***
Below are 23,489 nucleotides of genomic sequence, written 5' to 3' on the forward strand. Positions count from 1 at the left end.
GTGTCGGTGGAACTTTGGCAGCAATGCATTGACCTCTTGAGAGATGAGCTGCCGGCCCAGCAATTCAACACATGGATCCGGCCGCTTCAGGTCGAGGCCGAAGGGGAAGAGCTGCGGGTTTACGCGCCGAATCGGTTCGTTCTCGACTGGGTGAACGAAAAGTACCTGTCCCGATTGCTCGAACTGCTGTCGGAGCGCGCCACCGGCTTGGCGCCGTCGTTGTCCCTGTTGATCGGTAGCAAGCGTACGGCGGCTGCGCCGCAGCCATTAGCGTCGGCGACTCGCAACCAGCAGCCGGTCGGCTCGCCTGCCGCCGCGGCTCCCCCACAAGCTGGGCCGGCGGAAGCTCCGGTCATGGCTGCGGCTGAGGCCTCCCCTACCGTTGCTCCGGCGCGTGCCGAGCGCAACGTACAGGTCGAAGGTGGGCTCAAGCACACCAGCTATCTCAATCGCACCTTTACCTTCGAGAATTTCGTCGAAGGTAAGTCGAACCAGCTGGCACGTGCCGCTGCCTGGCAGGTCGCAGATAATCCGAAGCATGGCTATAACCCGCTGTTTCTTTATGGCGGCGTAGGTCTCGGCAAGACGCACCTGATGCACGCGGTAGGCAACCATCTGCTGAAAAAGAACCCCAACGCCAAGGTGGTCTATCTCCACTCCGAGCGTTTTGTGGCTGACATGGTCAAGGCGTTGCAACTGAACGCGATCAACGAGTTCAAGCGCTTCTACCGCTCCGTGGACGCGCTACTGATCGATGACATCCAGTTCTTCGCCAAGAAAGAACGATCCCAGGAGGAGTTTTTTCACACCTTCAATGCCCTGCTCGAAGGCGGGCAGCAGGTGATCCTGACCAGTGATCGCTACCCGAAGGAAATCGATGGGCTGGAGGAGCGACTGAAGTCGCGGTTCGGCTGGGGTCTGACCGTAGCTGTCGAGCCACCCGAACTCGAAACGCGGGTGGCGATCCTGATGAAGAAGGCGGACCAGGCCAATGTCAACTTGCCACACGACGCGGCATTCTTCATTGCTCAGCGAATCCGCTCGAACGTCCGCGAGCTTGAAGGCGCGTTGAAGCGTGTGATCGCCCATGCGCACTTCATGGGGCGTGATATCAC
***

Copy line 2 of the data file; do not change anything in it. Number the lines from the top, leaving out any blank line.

GTGTCGGTGGAACTTTGGCAGCAATGCATTGACCTCTTGAGAGATGAGCTGCCGGCCCAGCAATTCAACACATGGATCCGGCCGCTTCAGGTCGAGGCCGAAGGGGAAGAGCTGCGGGTTTACGCGCCGAATCGGTTCGTTCTCGACTGGGTGAACGAAAAGTACCTGTCCCGATTGCTCGAACTGCTGTCGGAGCGCGCCACCGGCTTGGCGCCGTCGTTGTCCCTGTTGATCGGTAGCAAGCGTACGGCGGCTGCGCCGCAGCCATTAGCGTCGGCGACTCGCAACCAGCAGCCGGTCGGCTCGCCTGCCGCCGCGGCTCCCCCACAAGCTGGGCCGGCGGAAGCTCCGGTCATGGCTGCGGCTGAGGCCTCCCCTACCGTTGCTCCGGCGCGTGCCGAGCGCAACGTACAGGTCGAAGGTGGGCTCAAGCACACCAGCTATCTCAATCGCACCTTTACCTTCGAGAATTTCGTCGAAGGTAAGTCGAACCAGCTGGCACGTGCCGCTGCCTGGCAGGTCGCAGATAATCCGAAGCATGGCTATAACCCGCTGTTTCTTTATGGCGGCGTAGGTCTCGGCAAGACGCACCTGATGCACGCGGTAGGCAACCATCTGCTGAAAAAGAACCCCAACGCCAAGGTGGTCTATCTCCACTCCGAGCGTTTTGTGGCTGACATGGTCAAGGCGTTGCAACTGAACGCGATCAACGAGTTCAAGCGCTTCTACCGCTCCGTGGACGCGCTACTGATCGATGACATCCAGTTCTTCGCCAAGAAAGAACGATCCCAGGAGGAGTTTTTTCACACCTTCAATGCCCTGCTCGAAGGCGGGCAGCAGGTGATCCTGACCAGTGATCGCTACCCGAAGGAAATCGATGGGCTGGAGGAGCGACTGAAGTCGCGGTTCGGCTGGGGTCTGACCGTAGCTGTCGAGCCACCCGAACTCGAAACGCGGGTGGCGATCCTGATGAAGAAGGCGGACCAGGCCAATGTCAACTTGCCACACGACGCGGCATTCTTCATTGCTCAGCGAATCCGCTCGAACGTCCGCGAGCTTGAAGGCGCGTTGAAGCGTGTGATCGCCCATGCGCACTTCATGGGGCGTGATATCAC